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Fusion Science and Technology
Penfield and Enos: Outage planning in the COVID-19 era
Energy Harbor’s Beaver Valley plant, located about 34 miles northwest of Pittsburgh, Pa., was one of many nuclear sites preparing for a scheduled outage as the coronavirus pandemic intensified in March. The baseline objective of any planned outage—to complete refueling on time and get back to producing power—was complicated by the need to prevent the transmission of COVID-19.
While over 200 of the plant’s 850 staff members worked from home to support the outage, about 800 contractors were brought in for jobs that could only be done on-site. Nuclear News Staff Writer Susan Gallier talked with Beaver Valley Site Vice President Rod Penfield and General Plant Manager Matt Enos about the planning and communication required.
Beaver Valley can look forward to several more outages in the future, now that plans to shut down the two Westinghouse pressurized water reactors, each rated at about 960 MWe, were reversed in March. “The deactivation announcement happened in the middle of all our planning,” Enos said. “It’s a shame we haven’t had a chance to get together as a large group and celebrate that yet.”
While the focus remains on safe pandemic operations, the site now has two causes for celebration: an outage success and a long future ahead.
M. Yoda, S. I. Abdel-Khalik, D. L. Sadowski, B. H. Mills, J. D. Rader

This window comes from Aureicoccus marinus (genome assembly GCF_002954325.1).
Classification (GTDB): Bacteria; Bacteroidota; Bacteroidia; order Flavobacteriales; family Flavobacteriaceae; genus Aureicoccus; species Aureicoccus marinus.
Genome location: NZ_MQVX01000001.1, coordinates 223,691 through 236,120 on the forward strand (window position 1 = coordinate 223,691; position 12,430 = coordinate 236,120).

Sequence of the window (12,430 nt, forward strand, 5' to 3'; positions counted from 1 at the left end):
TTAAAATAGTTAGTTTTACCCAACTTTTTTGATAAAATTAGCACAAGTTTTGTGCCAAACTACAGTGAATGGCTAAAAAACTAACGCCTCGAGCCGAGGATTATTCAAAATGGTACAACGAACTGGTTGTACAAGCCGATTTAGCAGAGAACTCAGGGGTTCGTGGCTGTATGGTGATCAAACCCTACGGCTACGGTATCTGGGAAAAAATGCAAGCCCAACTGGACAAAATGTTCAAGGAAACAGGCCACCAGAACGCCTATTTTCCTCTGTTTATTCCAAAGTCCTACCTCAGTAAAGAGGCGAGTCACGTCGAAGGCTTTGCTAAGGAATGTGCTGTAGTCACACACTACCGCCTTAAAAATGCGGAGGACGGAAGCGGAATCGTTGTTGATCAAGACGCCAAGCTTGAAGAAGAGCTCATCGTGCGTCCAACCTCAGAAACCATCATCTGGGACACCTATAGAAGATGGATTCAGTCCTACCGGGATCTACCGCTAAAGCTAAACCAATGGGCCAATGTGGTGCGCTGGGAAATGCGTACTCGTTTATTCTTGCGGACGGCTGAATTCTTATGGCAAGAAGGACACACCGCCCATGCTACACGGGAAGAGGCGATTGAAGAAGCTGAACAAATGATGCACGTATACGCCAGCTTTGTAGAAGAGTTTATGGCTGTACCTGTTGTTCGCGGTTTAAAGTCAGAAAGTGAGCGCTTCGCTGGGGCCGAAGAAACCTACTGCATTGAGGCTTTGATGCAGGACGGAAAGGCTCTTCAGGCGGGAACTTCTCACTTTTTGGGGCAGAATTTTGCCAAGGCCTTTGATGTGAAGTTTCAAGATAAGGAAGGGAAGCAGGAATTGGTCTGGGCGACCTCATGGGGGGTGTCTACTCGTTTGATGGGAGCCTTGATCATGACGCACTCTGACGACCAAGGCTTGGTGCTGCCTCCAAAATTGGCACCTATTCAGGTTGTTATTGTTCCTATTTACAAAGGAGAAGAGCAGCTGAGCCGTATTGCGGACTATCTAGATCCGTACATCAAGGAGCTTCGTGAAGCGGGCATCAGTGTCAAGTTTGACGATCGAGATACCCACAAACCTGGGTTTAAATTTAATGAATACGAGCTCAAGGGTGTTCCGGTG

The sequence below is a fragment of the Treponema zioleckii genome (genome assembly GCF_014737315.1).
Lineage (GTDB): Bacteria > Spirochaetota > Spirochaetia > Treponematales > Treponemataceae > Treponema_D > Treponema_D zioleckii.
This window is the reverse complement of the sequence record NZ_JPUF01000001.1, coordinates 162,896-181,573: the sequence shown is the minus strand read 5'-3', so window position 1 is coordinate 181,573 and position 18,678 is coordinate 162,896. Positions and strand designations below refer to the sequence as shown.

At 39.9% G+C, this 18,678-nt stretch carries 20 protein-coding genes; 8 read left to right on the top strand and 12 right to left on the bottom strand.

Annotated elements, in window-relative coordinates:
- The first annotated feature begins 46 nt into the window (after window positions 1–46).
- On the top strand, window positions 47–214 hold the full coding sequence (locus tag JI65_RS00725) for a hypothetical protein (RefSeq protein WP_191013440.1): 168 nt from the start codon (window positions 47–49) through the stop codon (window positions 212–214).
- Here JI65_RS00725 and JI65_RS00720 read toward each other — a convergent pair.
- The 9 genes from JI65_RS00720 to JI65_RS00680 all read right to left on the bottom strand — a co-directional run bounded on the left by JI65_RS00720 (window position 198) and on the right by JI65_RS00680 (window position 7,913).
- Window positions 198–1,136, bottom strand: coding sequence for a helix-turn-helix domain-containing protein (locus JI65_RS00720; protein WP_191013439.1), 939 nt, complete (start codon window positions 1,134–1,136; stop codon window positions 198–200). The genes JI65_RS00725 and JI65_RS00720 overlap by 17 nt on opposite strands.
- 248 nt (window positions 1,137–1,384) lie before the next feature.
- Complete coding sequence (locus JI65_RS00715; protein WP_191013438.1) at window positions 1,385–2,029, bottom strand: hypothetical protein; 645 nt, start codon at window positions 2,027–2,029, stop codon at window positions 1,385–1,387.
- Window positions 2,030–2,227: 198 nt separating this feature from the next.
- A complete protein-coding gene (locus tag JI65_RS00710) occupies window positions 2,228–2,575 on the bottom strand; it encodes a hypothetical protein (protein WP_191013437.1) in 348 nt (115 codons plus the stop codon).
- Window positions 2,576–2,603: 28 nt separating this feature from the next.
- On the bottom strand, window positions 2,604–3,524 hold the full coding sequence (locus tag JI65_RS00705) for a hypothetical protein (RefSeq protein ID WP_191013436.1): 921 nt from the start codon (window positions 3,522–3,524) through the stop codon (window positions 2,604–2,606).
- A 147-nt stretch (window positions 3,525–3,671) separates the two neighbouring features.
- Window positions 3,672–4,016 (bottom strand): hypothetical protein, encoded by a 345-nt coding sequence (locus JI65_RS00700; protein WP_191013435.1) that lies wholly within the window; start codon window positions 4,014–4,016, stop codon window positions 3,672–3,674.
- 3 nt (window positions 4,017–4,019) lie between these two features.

Fusion Science and Technology | Volume 67 | Number 1 | January 2015 | Pages 142-157
Technical Paper | dx.doi.org/10.13182/FST14-792
Articles are hosted by Taylor and Francis Online.
Current predictions suggest that the target plate of a divertor, as one of the few solid surfaces directly exposed to the plasma of a magnetic fusion energy reactor, will be subject to steady-state heat fluxes as great as 10 MW/m2. Developing appropriate methods for cooling these divertors with helium is therefore a major technological challenge for plasma-facing components. This paper reviews dynamically similar experimental studies and numerical simulations of the thermal-hydraulic performance of two helium-cooled divertor concepts, the helium-cooled divertor with multiple-jet cooling (HEMJ) and the helium-cooled flat plate divertor, as well as a variant of the HEMJ, the so-called finger-type divertor, performed as part of the ARIES study. The results from these studies are extrapolated to prototypical conditions and used to predict the maximum average heat flux and coolant pumping power requirements for these divertor concepts. These extrapolations can be used to estimate how changes in the operating conditions, such as the helium inlet temperature and the maximum temperature of the divertor pressure boundary, affect thermal performance. Finally, the correlations from these extrapolations are used in the system code developed by the ARIES study.